How is Aggregate and Asphalt Emulsion Quality Influenced by Particle Size?

The question of how particle size influences the quality of aggregates and asphalt is the focus of a new paper in the journal Construction and Building Materials. Scientists from the University of Arkansas’s Department of Civil Engineering have conducted the research.

Study: Refining particle size specification for asphalt emulsion.Image Credit: Andrew Ostry/

Asphalt Emulsions

Asphalt emulsions have been in use for a century, with Hugh Alan Mackay’s 1922 patent considered to be the start of the technology. At first, only anionic emulsions were developed for commercial use until the introduction of cationic emulsions in the 1950s. Anionic emulsions were limited to soil stability applications.

Cationic emulsions possess benefits including better breaking behavior and compatibility with aggregates. These emulsions have largely replaced anionic variants, and by the 1980s they dominated the market. Improved performance and a shorter return to traffic are made possible using cationic emulsions.

By the mid-1980s, research produced polymer binders, which further improved the performance of asphalt emulsions. Superior properties compared to unmodified emulsions provide improved aggregate retention and rutting and bleeding resistance. Three million tons of emulsion were produced in the US in 2018, accounting for 5-10% of total asphalt binder consumption.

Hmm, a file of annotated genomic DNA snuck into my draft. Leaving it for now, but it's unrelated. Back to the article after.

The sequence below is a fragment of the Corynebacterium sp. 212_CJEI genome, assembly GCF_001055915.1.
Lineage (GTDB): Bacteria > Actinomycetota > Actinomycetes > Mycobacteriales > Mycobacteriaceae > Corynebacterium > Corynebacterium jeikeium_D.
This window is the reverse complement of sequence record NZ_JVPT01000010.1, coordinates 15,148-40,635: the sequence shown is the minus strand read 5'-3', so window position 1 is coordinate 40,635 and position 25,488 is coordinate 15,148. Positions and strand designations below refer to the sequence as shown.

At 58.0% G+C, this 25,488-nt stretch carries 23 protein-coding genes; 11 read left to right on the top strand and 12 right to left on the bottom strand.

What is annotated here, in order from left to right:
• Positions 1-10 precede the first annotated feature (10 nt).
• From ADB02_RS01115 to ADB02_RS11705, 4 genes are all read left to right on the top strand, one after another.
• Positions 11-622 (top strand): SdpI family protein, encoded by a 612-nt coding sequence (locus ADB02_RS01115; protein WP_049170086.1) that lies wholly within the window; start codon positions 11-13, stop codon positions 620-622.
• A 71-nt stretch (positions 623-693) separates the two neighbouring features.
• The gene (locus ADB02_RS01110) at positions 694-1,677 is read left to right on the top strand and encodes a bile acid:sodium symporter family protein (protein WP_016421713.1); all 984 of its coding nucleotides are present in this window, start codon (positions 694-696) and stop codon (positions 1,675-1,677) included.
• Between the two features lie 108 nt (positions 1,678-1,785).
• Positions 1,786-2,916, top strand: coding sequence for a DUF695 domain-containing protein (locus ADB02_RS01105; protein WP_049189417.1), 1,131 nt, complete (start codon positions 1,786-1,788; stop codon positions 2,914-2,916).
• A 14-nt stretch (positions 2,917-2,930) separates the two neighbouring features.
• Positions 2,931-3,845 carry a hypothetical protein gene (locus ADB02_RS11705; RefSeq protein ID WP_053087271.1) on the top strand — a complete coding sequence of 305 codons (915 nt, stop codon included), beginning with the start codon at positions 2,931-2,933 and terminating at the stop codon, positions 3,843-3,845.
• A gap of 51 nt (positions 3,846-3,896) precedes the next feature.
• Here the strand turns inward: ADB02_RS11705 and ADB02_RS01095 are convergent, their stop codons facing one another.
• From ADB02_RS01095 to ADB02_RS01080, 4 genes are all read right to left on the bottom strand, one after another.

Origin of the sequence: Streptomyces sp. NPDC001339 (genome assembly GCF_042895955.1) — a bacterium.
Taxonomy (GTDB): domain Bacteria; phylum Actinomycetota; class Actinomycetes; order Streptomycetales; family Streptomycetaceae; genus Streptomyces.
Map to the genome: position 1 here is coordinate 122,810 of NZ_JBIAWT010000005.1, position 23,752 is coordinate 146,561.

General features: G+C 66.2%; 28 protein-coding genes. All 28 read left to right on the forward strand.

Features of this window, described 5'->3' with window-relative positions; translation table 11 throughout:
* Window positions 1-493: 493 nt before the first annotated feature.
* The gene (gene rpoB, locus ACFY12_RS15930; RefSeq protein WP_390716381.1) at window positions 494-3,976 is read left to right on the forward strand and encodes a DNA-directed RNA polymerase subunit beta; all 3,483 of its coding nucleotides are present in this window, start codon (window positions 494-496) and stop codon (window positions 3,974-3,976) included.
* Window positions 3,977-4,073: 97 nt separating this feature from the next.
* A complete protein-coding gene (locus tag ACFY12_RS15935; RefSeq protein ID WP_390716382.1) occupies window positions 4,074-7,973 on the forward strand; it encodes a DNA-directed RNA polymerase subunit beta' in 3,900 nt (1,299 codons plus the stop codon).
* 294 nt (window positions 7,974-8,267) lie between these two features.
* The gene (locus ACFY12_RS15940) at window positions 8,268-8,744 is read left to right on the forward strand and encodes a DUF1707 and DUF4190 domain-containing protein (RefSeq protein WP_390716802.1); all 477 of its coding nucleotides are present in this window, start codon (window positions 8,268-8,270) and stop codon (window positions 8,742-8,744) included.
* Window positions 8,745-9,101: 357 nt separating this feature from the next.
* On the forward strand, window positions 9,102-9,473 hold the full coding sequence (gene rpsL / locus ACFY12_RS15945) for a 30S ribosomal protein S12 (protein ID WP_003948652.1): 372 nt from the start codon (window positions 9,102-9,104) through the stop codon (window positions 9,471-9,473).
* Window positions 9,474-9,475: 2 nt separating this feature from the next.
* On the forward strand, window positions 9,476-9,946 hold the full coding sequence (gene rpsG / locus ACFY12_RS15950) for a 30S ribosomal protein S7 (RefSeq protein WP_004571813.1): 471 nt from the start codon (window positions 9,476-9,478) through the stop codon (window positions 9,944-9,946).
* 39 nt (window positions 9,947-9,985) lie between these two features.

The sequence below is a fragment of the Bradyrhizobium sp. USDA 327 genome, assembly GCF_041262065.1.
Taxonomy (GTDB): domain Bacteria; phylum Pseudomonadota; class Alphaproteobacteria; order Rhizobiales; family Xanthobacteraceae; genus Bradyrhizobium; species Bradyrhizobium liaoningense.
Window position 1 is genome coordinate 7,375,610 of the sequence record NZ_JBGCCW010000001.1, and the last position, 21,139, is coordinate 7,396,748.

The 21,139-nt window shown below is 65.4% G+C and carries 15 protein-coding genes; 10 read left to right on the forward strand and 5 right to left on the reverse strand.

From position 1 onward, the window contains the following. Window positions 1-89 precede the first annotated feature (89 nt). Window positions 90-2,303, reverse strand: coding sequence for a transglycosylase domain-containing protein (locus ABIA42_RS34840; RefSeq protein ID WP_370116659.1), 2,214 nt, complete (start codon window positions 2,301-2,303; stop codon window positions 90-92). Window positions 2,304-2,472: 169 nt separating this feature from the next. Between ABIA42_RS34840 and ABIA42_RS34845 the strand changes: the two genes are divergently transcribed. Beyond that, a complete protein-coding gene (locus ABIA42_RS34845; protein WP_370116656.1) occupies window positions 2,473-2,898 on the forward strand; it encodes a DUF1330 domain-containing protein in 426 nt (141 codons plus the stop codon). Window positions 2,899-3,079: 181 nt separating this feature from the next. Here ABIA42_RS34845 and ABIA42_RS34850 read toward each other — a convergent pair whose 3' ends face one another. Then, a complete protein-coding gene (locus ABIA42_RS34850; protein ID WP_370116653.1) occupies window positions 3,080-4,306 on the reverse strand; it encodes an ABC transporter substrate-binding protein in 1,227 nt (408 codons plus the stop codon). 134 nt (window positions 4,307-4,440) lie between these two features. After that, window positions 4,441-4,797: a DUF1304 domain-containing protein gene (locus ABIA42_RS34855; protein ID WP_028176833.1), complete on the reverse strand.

Surface treatments are the main use of asphalt emulsions, but they are used in a wide range of applications for pavement preservation and remediation. The use of asphalt emulsions significantly improves the quality, durability, and lifespan of pavements.

Another use for emulsions is in sprays to seal chips in pavements. Best practices can extend the life of a pavement by up to 7 years without the need for extensive maintenance. The use of emulsion sprays to seal chips improves skid resistance, renews pavements that become aged, and helps return the pavement to a suitable condition for traffic with a minimum interruption to traffic flow.

Asphalt Emulsion Quality Control and Assurance: Current Perspectives

Several quality control and quality assurance tests are currently employed to evaluate the quality of asphalt emulsions. Emulsion tests are separated into four categories: classification, handling properties, residue properties, and performance tests. Performance tests are conducted with aggregates incorporated into the asphalt.

Several improvements can be made in asphalt emulsion quality control tests. One such improvement is in relation to surface dressing requirements, taking into account properties such as viscosity, adhesion, breaking, and stability.

Studies have demonstrated an intimate relationship between material parameters such as particle size, asphalt binder type and content, manufacturing temperature, thixotropic behavior, and technical parameters during manufacturing such as rotor speed. These parameters can be controlled during the manufacture of asphalt emulsion.

Study Objectives

The new paper correlates particle size metrics to the rheological behavior of cationic asphalt emulsions. Aggregates are incorporated to improve the performance of the materials. Several studies in the current literature body have revealed the influence of particle size on emulsion rheological behavior. For instance, increasing particle size can have a negative effect on emulsion stability.